• Open the 'Manage Wireless Networks' applet.
  • Right-click the network profile on which you want to turn off automatic switching, and select Properties.
  • Click the Connection tab, then uncheck the 'Connect to a more preferred network if available.' checkbox.
  • Press the OK button

Thursday, July 17, 2008

Windows Vista: System Diagnostics Report

One of the really cool diagnostic tools that comes with Windows Vista is the Reliability and Performance Monitor. The tool comes with a report option that can collect 60 seconds worth of system data, and then analyzes it and displays a report.

To see the System Diagnostics Report, from the Start menu in the Search field is "perfmon.exe /report"

Wednesday, July 16, 2008

Microsoft Hopes Office Subscription Plan Will Counter Free Software -- Microsoft -- InformationWeek

InformationWeek reports: "Microsoft said Wednesday that it will give consumers the option of buying an annual license for Office and its Windows Live OneCare security package for $69.99 per year under a program called Equipt. The license covers use of the software on up to three computers and includes access to all future product upgrades."

Seems like a pretty good deal, especially when you consider its for 3 computers.

Tuesday, July 15, 2008

Software: Windows SteadyState 2.5

Windows SteadyState makes it easier to manage shared computers, which are commonly used in schools, Internet cafes, libraries, and community centers. These shared computers are generally managed by the business owners, teachers, or other non-technical personnel.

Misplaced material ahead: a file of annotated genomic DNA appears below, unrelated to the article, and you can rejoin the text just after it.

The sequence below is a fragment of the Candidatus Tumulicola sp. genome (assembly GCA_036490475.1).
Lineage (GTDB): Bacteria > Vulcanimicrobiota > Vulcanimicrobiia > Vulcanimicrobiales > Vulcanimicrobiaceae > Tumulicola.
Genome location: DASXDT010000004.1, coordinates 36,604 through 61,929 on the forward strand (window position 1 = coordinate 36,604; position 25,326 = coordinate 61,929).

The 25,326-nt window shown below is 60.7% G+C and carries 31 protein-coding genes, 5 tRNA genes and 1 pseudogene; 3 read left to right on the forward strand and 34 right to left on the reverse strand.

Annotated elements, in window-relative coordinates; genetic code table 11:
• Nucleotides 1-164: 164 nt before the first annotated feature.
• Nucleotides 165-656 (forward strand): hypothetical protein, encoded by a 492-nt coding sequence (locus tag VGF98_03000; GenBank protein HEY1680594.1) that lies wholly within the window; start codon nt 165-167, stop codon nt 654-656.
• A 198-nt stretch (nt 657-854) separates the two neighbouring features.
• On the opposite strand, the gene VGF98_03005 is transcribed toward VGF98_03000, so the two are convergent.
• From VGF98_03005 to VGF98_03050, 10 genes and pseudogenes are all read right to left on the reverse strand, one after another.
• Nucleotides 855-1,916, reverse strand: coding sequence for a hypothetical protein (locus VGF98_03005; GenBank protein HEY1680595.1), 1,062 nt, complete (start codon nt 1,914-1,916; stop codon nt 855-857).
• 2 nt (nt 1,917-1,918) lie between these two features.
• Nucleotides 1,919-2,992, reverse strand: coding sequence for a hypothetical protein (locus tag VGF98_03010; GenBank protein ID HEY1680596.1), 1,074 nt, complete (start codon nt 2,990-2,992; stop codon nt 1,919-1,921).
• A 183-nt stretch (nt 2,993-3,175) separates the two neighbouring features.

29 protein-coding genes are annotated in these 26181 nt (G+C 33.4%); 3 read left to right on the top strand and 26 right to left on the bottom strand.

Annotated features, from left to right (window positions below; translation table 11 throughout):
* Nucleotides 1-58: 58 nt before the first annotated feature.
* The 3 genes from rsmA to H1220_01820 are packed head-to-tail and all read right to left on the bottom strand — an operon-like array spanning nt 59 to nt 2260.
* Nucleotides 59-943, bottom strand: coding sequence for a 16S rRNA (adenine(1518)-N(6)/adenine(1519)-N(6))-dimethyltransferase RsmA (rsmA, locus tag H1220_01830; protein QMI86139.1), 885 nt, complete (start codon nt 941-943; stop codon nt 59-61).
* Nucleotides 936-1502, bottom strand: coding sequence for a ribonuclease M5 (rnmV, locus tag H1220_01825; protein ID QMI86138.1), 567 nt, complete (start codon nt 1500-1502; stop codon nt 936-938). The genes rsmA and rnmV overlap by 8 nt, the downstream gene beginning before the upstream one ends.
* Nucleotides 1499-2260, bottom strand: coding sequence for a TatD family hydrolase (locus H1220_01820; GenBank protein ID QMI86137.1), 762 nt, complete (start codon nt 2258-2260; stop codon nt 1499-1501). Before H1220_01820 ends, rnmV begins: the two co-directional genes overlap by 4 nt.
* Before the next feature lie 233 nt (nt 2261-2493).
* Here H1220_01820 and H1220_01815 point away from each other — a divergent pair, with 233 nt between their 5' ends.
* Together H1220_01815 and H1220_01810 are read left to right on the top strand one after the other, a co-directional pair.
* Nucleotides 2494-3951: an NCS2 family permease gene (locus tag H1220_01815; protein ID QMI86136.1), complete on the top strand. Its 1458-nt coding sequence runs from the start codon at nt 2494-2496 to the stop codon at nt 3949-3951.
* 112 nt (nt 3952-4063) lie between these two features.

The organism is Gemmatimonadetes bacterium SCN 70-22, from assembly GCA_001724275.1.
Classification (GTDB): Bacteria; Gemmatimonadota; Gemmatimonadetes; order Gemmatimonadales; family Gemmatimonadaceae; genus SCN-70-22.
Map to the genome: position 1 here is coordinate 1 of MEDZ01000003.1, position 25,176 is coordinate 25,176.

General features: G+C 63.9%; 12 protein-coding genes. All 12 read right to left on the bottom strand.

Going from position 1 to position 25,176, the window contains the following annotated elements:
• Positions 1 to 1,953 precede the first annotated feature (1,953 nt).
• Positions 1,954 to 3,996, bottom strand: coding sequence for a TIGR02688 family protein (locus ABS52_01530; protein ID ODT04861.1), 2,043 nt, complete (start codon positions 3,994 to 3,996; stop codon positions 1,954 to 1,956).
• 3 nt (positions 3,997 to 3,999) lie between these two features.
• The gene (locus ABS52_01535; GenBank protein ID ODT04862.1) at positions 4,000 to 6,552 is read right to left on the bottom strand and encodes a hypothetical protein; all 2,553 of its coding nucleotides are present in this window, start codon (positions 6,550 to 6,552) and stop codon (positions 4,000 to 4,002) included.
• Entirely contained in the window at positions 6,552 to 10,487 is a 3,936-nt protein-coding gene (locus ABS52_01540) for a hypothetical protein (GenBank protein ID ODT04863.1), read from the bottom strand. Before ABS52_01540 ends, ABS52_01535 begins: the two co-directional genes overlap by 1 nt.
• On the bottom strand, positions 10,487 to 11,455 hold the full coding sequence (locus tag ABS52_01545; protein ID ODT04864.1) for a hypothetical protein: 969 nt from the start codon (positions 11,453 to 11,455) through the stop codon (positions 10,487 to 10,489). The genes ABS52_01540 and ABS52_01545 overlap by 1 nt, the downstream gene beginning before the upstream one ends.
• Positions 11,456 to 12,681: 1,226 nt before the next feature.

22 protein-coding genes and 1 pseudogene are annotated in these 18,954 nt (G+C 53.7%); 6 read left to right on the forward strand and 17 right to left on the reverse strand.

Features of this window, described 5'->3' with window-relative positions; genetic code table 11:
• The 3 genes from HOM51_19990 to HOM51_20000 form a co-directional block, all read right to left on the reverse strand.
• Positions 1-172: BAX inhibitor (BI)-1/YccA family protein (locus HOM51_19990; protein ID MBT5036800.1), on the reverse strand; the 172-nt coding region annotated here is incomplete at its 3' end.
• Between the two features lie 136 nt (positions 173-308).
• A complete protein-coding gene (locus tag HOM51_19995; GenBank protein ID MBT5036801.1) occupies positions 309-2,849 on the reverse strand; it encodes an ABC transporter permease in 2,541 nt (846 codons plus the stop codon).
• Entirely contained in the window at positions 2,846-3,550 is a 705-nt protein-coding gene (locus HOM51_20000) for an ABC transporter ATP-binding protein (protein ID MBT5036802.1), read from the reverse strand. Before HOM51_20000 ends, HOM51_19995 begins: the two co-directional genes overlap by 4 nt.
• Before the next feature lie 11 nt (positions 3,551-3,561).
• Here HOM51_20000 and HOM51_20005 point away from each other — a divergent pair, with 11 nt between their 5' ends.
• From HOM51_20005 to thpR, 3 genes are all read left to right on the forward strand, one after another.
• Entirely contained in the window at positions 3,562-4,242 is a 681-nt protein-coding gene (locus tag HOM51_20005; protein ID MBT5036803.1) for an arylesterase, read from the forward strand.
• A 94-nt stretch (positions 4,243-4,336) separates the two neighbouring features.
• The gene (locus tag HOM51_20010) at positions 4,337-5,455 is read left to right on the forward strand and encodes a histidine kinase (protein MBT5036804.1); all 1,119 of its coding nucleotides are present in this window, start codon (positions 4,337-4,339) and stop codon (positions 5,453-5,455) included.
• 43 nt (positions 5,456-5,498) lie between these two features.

Managing this type of computers can be difficult, and time-consuming. Also without system restrictions and protections, users can inadvertently damage the computer's operating (such as: modifying system settings, installing malware, etc.).

SteadyState provides an effective way to help defend your public computers from changes by untrusted users and unwanted software installations. This software also protects user privacy by not saving, Internet history, saved documents, or cached Web pages available of subsequent users.

Windows SteadyState includes the following features:
  • Windows Disk Protection – Protects the Windows system partition, which contains the operating system and other programs from being modified without administrator approval. This feature allows you to remove all changes upon restart, or remove changes at a certain date and time.
  • User Restrictions and Settings – Allows you to enhance and simplify the user experience by restrict user access to programs, settings, Start menu items, and other options in Windows.
  • User Account Manager – Create and delete user accounts. You can use SteadyState to create user accounts on alternate drives that will retain user data and settings even when Windows Disk Protection is turned on.